Globe and Mail Newspaper Reaches New Collective Agreement With Workers

The Globe and Mail newspaper and a union representing 250 employees have reached a tentative deal on a new collective agreement.

Unifor Local 87-M says workers in editorial, advertising and operations will vote on whether to ratify the pact with the national newspaper.

The union had received a strike mandate from employee’s days before the new collective agreement was reached. The key areas of dispute had been wages, job security, pension and working conditions, according to Unifor.

The union had also asked freelancers and contract workers to consider a temporary boycott on any work or assignments from management until a new collective agreement was achieved.

Unifor said it was prepared to operate its own news website, called “Globe Nation,” until a new deal with management was reached.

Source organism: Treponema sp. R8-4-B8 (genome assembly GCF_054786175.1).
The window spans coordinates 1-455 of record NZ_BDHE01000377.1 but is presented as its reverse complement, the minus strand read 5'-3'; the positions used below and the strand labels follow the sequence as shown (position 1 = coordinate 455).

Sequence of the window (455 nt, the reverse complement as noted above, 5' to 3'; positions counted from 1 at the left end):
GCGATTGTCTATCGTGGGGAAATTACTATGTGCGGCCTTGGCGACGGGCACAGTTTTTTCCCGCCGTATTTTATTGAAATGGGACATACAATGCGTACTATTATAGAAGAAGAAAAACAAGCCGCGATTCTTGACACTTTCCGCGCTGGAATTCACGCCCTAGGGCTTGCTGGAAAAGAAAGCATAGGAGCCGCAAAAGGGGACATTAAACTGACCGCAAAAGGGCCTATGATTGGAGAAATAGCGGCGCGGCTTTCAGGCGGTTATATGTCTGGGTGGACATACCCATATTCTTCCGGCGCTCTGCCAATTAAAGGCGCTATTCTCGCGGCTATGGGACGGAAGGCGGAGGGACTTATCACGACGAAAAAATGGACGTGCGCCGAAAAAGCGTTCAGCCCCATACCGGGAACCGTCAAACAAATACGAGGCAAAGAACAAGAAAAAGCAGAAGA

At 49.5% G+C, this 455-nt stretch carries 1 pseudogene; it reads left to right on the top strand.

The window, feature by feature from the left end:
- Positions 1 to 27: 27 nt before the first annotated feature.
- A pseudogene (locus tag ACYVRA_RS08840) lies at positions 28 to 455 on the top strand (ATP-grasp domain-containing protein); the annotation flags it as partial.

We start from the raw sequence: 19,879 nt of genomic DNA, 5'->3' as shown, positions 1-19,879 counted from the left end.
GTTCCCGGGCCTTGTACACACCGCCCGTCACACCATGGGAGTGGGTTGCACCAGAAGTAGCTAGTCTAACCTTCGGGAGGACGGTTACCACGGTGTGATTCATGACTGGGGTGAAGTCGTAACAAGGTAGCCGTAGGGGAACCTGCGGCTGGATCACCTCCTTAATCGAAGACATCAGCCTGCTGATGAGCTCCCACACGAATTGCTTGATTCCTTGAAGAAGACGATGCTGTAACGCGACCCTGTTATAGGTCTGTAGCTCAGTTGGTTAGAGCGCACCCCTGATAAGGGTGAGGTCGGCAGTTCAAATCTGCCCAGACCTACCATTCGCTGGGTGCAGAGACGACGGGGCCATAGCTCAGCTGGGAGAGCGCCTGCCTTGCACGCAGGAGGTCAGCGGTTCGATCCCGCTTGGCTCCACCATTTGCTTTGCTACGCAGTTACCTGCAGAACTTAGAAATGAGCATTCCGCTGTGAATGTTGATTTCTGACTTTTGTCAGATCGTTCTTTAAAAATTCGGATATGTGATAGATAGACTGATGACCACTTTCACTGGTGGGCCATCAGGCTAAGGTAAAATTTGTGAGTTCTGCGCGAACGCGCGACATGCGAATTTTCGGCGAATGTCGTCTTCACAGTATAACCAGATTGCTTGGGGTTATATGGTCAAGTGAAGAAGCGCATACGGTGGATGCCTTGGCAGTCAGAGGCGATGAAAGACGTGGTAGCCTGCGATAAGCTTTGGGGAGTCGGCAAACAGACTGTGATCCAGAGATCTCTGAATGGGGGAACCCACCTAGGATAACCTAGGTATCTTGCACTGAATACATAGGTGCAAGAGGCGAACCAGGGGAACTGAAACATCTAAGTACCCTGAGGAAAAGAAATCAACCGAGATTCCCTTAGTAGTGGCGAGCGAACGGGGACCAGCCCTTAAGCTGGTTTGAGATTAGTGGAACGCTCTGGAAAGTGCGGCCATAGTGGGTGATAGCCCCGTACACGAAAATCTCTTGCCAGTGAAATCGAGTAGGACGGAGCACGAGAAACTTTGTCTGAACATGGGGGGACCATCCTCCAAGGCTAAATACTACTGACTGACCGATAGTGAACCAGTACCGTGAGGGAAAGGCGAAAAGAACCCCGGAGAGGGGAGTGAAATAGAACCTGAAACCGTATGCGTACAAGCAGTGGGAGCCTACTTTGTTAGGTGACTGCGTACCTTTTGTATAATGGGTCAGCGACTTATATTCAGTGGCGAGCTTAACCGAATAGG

The gains include a 2% increase to all wage scales and all salaries up to $150,000, retroactive to July 1, 2021. Beginning July 1, 2022, members will also receive a one per cent increase on all wage scales and another one per cent increase on all wage scales effective July 1, 2023.

Unifor is Canada's largest union in the private sector, representing 315,000 workers. Founded in 1844, The Globe and Mail is owned by Woodbridge, the investment arm of the Thomson family, Canada's wealthiest family.